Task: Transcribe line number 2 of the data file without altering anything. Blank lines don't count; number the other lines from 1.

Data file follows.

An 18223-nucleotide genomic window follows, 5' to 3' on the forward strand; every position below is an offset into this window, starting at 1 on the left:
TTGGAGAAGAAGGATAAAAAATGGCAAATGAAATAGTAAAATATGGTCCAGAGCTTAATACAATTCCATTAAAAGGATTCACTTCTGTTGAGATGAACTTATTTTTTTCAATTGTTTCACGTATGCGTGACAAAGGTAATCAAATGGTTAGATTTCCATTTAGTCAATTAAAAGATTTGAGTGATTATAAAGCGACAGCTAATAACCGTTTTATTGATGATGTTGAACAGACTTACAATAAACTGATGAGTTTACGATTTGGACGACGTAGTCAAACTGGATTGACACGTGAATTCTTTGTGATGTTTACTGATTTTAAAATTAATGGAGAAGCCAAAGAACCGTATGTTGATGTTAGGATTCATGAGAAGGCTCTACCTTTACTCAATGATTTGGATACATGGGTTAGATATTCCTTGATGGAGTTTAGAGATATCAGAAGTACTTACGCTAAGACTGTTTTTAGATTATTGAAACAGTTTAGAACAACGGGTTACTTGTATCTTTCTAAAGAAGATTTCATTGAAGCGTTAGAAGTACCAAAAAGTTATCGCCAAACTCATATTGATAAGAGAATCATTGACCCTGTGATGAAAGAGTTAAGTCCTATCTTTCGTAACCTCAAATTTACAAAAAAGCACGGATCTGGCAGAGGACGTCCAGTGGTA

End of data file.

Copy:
TTGGAGAAGAAGGATAAAAAATGGCAAATGAAATAGTAAAATATGGTCCAGAGCTTAATACAATTCCATTAAAAGGATTCACTTCTGTTGAGATGAACTTATTTTTTTCAATTGTTTCACGTATGCGTGACAAAGGTAATCAAATGGTTAGATTTCCATTTAGTCAATTAAAAGATTTGAGTGATTATAAAGCGACAGCTAATAACCGTTTTATTGATGATGTTGAACAGACTTACAATAAACTGATGAGTTTACGATTTGGACGACGTAGTCAAACTGGATTGACACGTGAATTCTTTGTGATGTTTACTGATTTTAAAATTAATGGAGAAGCCAAAGAACCGTATGTTGATGTTAGGATTCATGAGAAGGCTCTACCTTTACTCAATGATTTGGATACATGGGTTAGATATTCCTTGATGGAGTTTAGAGATATCAGAAGTACTTACGCTAAGACTGTTTTTAGATTATTGAAACAGTTTAGAACAACGGGTTACTTGTATCTTTCTAAAGAAGATTTCATTGAAGCGTTAGAAGTACCAAAAAGTTATCGCCAAACTCATATTGATAAGAGAATCATTGACCCTGTGATGAAAGAGTTAAGTCCTATCTTTCGTAACCTCAAATTTACAAAAAAGCACGGATCTGGCAGAGGACGTCCAGTGGTA